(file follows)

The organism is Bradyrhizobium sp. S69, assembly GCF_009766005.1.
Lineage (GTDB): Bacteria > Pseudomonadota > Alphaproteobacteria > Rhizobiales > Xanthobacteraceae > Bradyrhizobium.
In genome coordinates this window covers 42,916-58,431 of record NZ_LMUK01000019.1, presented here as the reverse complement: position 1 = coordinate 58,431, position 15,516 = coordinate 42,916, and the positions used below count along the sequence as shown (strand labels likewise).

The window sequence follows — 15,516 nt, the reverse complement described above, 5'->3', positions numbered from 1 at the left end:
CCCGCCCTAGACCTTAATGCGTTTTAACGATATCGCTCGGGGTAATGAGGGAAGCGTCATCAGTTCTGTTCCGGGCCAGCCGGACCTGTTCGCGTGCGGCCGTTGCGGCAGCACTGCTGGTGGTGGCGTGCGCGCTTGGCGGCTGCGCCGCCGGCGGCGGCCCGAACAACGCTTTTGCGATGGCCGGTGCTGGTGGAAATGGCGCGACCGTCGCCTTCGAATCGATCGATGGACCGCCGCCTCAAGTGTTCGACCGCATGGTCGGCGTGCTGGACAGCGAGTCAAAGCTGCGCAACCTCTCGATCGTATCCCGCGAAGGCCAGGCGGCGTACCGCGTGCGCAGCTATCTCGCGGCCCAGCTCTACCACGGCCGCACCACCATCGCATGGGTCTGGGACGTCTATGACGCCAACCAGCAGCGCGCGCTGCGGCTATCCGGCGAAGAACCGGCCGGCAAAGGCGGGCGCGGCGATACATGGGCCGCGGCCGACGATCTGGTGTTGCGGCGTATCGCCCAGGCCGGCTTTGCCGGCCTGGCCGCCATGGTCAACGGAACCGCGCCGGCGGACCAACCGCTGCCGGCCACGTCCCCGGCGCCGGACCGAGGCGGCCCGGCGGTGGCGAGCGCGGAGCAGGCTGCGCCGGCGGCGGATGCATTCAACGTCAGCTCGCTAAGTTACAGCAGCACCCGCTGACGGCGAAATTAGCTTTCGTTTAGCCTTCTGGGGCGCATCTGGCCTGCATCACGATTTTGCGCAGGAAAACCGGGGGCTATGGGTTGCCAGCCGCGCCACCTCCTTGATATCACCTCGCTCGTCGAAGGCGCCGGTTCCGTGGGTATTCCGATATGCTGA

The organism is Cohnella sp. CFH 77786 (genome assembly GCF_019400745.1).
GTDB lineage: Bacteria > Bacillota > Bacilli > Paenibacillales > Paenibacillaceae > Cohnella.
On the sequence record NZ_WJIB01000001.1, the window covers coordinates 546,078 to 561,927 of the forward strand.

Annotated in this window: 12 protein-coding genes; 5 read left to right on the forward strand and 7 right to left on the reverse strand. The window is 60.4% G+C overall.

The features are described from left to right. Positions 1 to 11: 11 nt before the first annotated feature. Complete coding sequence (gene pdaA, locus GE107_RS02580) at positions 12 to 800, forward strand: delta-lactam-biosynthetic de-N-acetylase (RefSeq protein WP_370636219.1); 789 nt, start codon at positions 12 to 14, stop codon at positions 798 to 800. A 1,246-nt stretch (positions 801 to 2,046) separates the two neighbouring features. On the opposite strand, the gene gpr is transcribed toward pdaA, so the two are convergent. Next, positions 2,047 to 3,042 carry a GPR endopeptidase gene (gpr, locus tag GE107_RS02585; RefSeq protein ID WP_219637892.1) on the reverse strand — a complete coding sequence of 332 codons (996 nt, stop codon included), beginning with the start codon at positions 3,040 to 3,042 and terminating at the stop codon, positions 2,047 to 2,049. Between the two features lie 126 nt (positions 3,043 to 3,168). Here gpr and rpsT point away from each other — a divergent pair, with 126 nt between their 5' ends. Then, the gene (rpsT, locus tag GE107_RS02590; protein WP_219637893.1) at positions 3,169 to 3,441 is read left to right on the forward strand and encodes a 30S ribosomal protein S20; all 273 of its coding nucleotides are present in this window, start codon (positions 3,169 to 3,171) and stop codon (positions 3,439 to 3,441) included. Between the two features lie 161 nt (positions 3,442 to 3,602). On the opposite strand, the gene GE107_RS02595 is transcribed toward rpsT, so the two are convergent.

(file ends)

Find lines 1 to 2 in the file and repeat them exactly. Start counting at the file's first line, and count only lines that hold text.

The organism is Bradyrhizobium sp. S69, assembly GCF_009766005.1.
Lineage (GTDB): Bacteria > Pseudomonadota > Alphaproteobacteria > Rhizobiales > Xanthobacteraceae > Bradyrhizobium.